March 12, 2014

Indiana officials are considering whether the state's March 10 deadline for applications for state student aid is too early, and discourages applications from those who may most need assistance, The Indianapolis Star reported. The deadline is earlier than those of most states and the deadline for seeking federal aid. Officials believe that up to half of the state residents who meet eligibility requirements don't apply. Many say that nontraditional students don't figure out their college plans until later in the year, and so are missing the chance at getting state aid. A flip side of this issue, however, is that if more students apply, and the state doesn't provide more aid, the size of grants could shrink.

 

March 11, 2014

George Washington University is today announcing three coordinated gifts, for a total of $80 million, for the public health school and related programs. The gifts are from the Milken Institute, the Sumner M. Redstone Charitable Foundation and the Milken Family Foundation. The university is renaming its public health school as the Milken Institute School of Public Health.

March 11, 2014

The software giant Oracle on Sunday announced it will develop a new student information system with a focus on mobile and social features, and provide it as software-as-service.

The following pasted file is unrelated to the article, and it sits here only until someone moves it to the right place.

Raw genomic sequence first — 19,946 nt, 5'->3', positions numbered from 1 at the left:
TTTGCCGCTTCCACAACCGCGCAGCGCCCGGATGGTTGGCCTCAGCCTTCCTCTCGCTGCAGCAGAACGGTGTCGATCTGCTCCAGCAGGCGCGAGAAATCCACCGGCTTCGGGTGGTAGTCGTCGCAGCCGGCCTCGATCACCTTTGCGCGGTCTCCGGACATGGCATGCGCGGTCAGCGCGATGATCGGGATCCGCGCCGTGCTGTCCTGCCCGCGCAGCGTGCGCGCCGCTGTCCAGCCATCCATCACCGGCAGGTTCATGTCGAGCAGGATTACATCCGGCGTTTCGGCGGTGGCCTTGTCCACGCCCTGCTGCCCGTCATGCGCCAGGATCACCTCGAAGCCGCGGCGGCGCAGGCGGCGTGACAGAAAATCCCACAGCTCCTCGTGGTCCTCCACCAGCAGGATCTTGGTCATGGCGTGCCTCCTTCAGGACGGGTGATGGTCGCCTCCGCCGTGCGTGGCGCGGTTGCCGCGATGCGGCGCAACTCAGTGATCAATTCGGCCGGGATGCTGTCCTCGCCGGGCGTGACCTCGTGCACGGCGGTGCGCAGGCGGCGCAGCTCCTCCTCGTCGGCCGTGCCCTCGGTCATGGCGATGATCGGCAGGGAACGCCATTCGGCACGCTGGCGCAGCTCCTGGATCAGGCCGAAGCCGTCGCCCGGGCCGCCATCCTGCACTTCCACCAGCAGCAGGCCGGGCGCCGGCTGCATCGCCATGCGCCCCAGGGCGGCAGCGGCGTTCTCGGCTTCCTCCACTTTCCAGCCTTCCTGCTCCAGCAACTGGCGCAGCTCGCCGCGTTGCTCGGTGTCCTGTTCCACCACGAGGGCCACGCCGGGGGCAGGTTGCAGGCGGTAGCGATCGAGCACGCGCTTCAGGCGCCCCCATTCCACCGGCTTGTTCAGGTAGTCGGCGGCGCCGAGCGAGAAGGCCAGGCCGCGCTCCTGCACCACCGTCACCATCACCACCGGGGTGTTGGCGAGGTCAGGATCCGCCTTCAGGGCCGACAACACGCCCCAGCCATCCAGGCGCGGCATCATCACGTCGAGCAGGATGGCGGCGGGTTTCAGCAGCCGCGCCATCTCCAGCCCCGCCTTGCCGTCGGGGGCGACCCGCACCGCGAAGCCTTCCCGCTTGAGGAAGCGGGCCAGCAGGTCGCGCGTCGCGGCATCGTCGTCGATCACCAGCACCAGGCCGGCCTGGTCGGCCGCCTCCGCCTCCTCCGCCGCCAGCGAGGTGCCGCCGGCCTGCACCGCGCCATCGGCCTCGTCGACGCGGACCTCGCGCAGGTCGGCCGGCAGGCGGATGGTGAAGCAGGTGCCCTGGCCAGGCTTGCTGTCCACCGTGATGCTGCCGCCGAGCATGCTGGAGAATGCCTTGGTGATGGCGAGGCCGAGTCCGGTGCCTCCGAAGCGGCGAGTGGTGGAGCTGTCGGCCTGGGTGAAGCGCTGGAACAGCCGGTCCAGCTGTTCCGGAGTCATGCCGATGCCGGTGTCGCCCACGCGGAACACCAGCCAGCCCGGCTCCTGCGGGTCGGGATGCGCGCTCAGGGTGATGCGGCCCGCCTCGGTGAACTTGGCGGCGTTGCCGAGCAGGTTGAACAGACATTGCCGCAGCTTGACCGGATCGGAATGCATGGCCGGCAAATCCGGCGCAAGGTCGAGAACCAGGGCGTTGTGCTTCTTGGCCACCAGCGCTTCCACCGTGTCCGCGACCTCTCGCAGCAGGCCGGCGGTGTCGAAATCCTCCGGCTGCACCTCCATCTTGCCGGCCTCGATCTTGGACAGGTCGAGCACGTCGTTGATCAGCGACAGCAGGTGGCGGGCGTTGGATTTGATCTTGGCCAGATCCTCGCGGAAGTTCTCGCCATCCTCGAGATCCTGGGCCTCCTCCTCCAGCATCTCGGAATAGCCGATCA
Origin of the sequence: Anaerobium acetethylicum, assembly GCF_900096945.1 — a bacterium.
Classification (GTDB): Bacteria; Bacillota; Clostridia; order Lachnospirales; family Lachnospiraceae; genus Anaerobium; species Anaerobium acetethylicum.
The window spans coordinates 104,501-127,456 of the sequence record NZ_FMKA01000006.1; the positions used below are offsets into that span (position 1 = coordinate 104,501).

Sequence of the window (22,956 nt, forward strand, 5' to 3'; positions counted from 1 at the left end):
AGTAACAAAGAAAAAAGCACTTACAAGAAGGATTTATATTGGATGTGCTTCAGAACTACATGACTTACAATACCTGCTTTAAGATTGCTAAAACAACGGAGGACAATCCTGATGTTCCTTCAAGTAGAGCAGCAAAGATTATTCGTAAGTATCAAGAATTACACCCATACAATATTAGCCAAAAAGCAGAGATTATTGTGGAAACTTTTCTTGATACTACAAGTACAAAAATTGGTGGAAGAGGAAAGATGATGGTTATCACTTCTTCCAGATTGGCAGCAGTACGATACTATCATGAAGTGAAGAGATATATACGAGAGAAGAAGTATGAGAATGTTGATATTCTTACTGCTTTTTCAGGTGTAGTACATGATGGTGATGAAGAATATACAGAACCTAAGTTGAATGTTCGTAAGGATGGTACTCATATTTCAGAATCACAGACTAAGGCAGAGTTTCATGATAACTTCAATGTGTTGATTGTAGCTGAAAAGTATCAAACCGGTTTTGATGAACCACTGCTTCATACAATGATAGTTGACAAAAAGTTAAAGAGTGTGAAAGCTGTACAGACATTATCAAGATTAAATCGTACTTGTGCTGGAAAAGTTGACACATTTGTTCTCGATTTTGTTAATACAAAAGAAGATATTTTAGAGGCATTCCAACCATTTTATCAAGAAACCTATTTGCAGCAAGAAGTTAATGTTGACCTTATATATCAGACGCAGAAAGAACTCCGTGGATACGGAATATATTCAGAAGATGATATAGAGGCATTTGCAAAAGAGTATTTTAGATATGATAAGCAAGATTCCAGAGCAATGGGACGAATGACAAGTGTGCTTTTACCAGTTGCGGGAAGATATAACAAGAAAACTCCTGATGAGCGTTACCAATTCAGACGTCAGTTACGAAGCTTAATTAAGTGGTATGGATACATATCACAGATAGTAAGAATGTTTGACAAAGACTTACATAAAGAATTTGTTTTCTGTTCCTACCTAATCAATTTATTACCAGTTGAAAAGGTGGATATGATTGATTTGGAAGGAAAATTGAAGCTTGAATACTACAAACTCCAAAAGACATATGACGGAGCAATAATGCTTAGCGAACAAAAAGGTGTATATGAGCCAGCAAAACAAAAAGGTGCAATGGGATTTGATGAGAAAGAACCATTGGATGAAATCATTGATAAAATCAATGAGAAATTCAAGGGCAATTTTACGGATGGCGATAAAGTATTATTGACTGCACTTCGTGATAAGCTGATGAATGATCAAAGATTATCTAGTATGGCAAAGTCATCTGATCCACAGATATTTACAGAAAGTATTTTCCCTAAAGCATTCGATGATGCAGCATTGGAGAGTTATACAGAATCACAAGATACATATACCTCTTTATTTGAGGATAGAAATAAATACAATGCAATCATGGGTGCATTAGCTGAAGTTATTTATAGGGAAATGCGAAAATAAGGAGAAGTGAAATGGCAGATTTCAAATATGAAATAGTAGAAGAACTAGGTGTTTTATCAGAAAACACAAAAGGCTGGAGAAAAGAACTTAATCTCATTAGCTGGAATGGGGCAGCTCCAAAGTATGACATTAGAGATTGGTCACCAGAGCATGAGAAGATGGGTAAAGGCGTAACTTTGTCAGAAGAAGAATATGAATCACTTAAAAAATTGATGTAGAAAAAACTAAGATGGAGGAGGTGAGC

"No other company on the planet can draw on the rich portfolio of IP, development talent, deployment and implementation experience, and industry expertise than Oracle," Cole Clark, Oracle's global vice president for education and research, said in a blog post. "While I've said in this blog in the past that it's a very exciting time to be a part of the higher education IT ecosystem at this point in the industry's evolution, our focus on developing a modern SIS for higher ed of 2015 and beyond makes this period even more compelling."

Oracle and other enterprise resource planning software providers have recently been challenged by new entrants into the market, such as Workday and Kuali, who have promised more flexible and lightweight student information systems.

March 11, 2014

The Democratic Congressman who last month accused more than 100 colleges of misleading students about the requirements for federal student aid said Monday that he is satisfied with the changes institutions have since made to their websites.

Representative Elijah E. Cummings of Maryland, the ranking member of the House Oversight Committee, wrote in a letter to Education Secretary Arne Duncan that “it appears that all 111 of the identified in my investigation have made changes to their websites to clarify their requirements for student aid applications and to ensure that they are in compliance with the law.” He added that the changes colleges made to their websites reflect "a commitment to ensuring that students receive appropriate instructions when applying for financial aid.”

Cummings previously posted a list of colleges that appeared to be either requiring student to submit the fee-based CSS Profile as a condition of receiving federal aid or insinuating that the form was required to access federal grants and loans. Federal law prohibits colleges from imposing such a requirement. 

March 11, 2014

In today’s Academic Minute, Russell Poldrack, professor at the University of Texas at Austin, discusses his findings of a 14-month study he conducted on his own brain. Learn more about the Academic Minute here.